Days of flowers and fungi, part 2

On Tuesday afternoon, I walked up the drive to find the geese swimming in the backyard, delightedly dunking themselves in the water as they swam in wide circles. After sunset, Blanchard’s cricket frog and bullfrog calls bounced off the second floor windows. Fireflies flickered over the water, their reflections doubling their numbers.

It was beautiful. The trouble is, we don’t have a pond on the farm animal sanctuary.

What does flow through the Quarry Farm, through the nature preserve, is Cranberry Run, a fairly narrow tributary to Riley Creek which in turn empties into the Blanchard River. From June 12 to June 15, the local Weather Guy reported 3.34 inches of rain, much of it all at once. Beyond that, the National Weather Service has noted 2 more inches around these parts. In a nutshell, for about a day and a half, most of the Quarry Farm became one with the old stone quarry.

Tiny mothOvernight, the waters receded into the stream banks and the quarry itself. The geese splashed in the floodplain puddles. Donkeys, goats and potbellies were a whole lot happier than the day before with their full salad bar reopened.

The creek itself is brown with runoff from open fields to the south. Given a few days, the preserve trees and grasses will do their work and filter the creek to a clear flow again. Everything is green and lush above the water line, with various mosses growing on the water-soaked deadfall and logs from the the 2012 derecho, a fungi forest in the making. Seems like a good time to play catch-up and post part two of forage expert Tammy Spillis’ spring visit.

Fungus Amongus

In addition to snake root, rue, wake robin, ginger and other wild flowerings of both the native and nonnative sort, the trail walkers who turned out on May 2 found several types of fungi on the Quarry Farm.

Thorny locusts line the path on the northeast rim of the quarry wetland. Their four-inch-long-and-counting barbs were used by women to hold their shawls together, said Spillis. What wasn’t their on Saturday were a shelf mushroom host-specific to the trees.

In the floodplain south of the quarry sits an oxbow of Cranberry Run. Or it once was part of the stream until it was cut-off in the 1950s in a mad dash to engineer every minor waterway in Northwest Ohio. Since that time, the “cut-off” and it the running creek have been working their way back to each other. Until the time that they do rejoin, the oxbow is a deep wetland that is home to fairy shrimp, a variety of amphibians, brooding wood ducks and fungi.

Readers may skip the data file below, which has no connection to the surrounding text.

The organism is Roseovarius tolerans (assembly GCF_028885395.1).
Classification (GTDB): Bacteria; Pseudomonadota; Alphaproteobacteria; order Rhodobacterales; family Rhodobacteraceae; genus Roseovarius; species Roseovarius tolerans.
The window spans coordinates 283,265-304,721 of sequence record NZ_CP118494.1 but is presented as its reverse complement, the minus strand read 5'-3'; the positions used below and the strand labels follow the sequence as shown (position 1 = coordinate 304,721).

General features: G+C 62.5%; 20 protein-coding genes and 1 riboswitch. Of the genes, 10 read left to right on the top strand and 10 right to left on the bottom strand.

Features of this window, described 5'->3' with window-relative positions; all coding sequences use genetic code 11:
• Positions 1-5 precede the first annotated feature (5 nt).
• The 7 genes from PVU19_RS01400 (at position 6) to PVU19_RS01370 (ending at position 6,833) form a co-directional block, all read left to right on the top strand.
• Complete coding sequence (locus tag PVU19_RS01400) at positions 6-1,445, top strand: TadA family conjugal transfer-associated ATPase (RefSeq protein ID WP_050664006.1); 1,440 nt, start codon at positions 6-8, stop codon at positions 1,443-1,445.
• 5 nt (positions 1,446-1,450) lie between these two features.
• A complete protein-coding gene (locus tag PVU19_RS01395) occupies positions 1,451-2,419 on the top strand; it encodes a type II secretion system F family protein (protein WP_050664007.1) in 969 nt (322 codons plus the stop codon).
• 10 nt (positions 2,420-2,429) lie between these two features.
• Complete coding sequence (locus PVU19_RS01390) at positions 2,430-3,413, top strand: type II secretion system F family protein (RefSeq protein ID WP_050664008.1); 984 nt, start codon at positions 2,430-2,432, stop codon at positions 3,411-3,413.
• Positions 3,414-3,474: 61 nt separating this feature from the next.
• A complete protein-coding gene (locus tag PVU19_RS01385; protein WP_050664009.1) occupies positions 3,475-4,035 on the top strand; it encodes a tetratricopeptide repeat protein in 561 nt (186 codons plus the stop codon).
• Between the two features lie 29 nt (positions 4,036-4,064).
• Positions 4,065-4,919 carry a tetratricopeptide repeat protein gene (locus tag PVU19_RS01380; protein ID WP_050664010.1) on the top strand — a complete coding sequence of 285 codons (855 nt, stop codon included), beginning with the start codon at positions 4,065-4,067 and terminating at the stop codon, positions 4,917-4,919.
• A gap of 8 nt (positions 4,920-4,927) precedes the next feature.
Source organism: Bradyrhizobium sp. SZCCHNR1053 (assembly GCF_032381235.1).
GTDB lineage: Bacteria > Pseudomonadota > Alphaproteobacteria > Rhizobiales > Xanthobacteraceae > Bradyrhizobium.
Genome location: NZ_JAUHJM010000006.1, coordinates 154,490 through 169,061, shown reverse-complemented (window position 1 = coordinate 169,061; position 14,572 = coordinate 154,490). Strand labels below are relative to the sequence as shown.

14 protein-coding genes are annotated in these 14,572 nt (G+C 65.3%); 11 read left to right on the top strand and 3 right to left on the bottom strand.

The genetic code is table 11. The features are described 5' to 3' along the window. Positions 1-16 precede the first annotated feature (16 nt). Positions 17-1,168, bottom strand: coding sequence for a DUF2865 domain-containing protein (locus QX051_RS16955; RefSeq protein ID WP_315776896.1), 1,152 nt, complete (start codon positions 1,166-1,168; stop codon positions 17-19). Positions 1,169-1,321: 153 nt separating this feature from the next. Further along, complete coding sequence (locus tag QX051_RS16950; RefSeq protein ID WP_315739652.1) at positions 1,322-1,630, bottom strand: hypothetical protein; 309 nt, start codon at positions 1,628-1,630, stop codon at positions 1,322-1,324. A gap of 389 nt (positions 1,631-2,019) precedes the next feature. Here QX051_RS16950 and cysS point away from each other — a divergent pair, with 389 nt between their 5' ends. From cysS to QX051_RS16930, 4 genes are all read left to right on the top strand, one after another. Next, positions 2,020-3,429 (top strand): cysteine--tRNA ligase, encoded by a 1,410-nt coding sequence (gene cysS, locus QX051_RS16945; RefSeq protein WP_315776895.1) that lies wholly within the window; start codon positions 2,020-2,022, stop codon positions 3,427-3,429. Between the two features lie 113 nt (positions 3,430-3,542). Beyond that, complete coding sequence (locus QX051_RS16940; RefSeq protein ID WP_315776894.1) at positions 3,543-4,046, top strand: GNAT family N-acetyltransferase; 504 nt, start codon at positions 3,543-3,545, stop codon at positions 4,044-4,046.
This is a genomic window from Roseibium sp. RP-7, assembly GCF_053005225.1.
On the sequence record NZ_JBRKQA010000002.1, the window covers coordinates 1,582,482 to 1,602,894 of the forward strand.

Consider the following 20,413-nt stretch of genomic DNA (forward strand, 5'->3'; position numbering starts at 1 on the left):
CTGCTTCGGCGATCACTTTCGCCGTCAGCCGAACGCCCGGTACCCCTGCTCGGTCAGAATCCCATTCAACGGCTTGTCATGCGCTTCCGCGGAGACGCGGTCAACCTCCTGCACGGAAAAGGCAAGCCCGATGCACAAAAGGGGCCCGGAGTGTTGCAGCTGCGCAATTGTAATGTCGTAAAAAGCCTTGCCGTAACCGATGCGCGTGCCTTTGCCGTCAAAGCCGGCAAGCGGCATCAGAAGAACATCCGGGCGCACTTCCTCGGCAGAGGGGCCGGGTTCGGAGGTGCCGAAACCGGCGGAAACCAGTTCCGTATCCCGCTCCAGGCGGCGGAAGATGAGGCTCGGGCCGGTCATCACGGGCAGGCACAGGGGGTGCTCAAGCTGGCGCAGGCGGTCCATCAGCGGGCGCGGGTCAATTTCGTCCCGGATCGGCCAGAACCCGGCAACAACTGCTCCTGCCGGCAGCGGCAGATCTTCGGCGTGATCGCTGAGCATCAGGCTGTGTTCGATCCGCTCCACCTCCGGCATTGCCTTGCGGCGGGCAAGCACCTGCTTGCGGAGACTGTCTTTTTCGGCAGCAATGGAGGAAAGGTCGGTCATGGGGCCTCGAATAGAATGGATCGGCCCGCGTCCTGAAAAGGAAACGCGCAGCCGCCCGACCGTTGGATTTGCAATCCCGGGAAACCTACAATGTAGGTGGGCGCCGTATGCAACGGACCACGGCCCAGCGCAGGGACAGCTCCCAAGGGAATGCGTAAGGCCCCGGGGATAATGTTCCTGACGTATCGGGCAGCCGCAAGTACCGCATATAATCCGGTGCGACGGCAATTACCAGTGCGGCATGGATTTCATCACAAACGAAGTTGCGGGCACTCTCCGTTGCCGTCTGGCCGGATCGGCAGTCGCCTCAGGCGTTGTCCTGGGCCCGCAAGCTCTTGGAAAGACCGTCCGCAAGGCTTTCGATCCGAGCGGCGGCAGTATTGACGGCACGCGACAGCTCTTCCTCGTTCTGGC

Irene and TammyThe first we found was a little brown mushroom, one that requires a thorough handwashing if held with bare hands. “Little brown mushroom — leave it alone,” made it into my journal.

Then a cluster of pheasant back mushrooms, a beautiful edible, grew alongside mosses on a decaying log. It was marked with a feathery pattern of browns, exactly as its name implies. Another brilliant-skinned namesake, a leopard frog, hopped across the path as Tammy bent to take a sample.

Whether wild or storebought, Tammy told us that we derive the most benefit from mushrooms that are cooked. “The outside persists because of the protein keratin. All the nutrients, Vitamin B and Pheasant's Tailothers are held within those cellular structures. So when you cook them, you release them. The only benefit you get from raw mushrooms is water and Vitamin C.”

Then there’s the risk that wild mushrooms, when eaten raw, can carry delightful little parasites onto the plate. Tammy said a little wild mustard or something in the horseradish family can dissolve the outside layer on the parasite, if you just have to have your fungus served raw.

She added that cooked mushrooms have tremendous power in fighting tumors. “Your body says, ‘A mushroom just went through me. This mushroom is normally hard, and it has this protein thing.’ And then your body starts attacking other things that are similar to that, stimulating an immune response.

Inky capsThe last fungus we met was a bed of little gray-brown caps held by black stems. These “inkies” were used to make ink during Thomas Jefferson’s day.

On the return route we learned that, should we run out of water in late summer, plenty of thick, tangled wild grape vine ropes fresh water through the trees and across the paths. Tammy showed us how to wrap a plastic bag around a nicked vine so that it will fill with sweet, clear water.

“Always leave a grape vine in your woods in case your well goes dry,” was her advice. Sounds like a lovely sentiment to weave into a tapestry. I see a workshop in the future.

welcoming Spring

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It’s Monday and snow is falling outside the window. The temperature is low enough that the white stuff of winter is sticking in clumps on trees and on what new grass there is. Two days ago it wasn’t much warmer, but it was still the first full day of spring. And even though the morning blew in on a cold northwest wind, Spring is great cause for celebration after a polar cold winter that began prematurely with snow on October 31.

IMG_9108We planned a March 21 ‘Welcome Spring’ Family Day three months ago by placing the event announcement in our winter newsletter. It was an optimistic move, one which dreamed big of turning over logs to find salamanders and the first bloodroot leaves curling up from the ground around the old homestead well north of the 10-acre grassland.

The forecast looked promising for Saturday, with sun and predicted temps in the high 50s. As noted two paragraphs ago, what we got was cold wind and gray. Laura switched the refreshment menu from cookies and lemonade to doughnut holes, cookies and a selection of hot beverages which we thought would consumed by those of us who live close by.

Instead, we were joined by three families, all hat-and-coated and ready to hit the trails. Most were return visitors, so they knew that the wind chill would drop once we entered the nature preserve with its tree lines of defense.

Two Canada geese stayed put on the melted quarry surface, at least long enough for us to watch them lift off. We saw plenty of signs of movement, from a variety of tracks to wild turkey feathers. And since this walk was one to greet Spring, this group inaugurated the vernal pool trail for all future guests.